Business: Workplace
Daylight Wastings Solar Mulch   (+6)  [vote for, against]
Grind waves and/or particles, and pour them upwards on plant life

Hello !

Long time listener, first time caller - Okay, really first time back home since the rebirth of the 'bakery.

Now that Daylight Wastings has been reinvoked, our patio garden morning glories are wondering where the days went, and soon I'll be looking out of my apartment at a collection of plants that believe the party is over.

Enter the Solar Mulch product. This clever compound, shaped to resemble the traditional redwood bark mulch, is actually a combination of solar panel material, slow discharge capacitors and LEDs. This ingenious product is artfully arrayed around the bases of your verbena geraniums and pathos refugees from the dim interior of your overpriced arcology segment.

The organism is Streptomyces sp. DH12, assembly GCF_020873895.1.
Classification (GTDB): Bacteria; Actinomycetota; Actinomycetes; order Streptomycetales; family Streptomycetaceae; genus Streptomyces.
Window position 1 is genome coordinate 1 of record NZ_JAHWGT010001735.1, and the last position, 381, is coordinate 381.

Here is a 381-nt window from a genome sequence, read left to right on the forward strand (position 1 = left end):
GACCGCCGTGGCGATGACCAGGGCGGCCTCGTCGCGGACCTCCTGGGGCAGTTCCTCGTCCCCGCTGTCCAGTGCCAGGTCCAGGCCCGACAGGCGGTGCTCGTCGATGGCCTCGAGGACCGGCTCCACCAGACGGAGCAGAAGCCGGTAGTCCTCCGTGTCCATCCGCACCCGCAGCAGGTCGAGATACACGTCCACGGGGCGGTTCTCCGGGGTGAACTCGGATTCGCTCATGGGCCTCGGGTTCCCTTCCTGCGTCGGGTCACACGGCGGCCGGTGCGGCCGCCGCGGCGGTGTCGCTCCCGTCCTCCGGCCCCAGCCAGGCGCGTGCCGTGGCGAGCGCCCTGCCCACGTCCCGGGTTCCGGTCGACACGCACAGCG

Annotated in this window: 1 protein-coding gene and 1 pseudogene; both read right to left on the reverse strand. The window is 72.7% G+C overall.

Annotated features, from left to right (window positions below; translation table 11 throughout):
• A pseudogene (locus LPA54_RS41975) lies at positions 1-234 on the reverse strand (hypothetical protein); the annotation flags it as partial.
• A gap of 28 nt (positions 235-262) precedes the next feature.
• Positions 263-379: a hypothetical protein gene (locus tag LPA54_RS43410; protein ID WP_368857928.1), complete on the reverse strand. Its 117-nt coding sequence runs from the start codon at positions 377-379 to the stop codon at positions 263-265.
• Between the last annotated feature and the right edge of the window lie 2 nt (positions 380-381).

During the day, this composite utilizes the ambient light to charge up, and when the sun sets ridiculously early, switches to illumination mode, and gives your hummingbird plant one last encouraging glow of simulated summer before bedtime.
-- normzone, Nov 13 2018

" You can't run from this ... "
" - you're back at the menu... " [normzone, Nov 13 2018]

Wouldn't light from below cause plants to bend downwards ?
-- 8th of 7, Nov 13 2018

Probably, and then back up during the day resulting in a cool, sine-wave stem.
-- whatrock, Nov 13 2018

+ bun for the title, too!
-- xandram, Nov 14 2018

This should get a bun if the leaf is not a cross-sectional light diode. Though, natures weird, there might be a plant with mirrored leaves?

Due to the stomata being on the underside of a leaf with gas control by light, I would say the leaf , in cross section, has different layers with different purposes and so would the molecular machinery. Light from the wrong side should first be a limited lab experiment.

It always makes me a little sad inside when I see a tree flooded at night by street lighting.
-- wjt, Nov 19 2018

random, halfbakery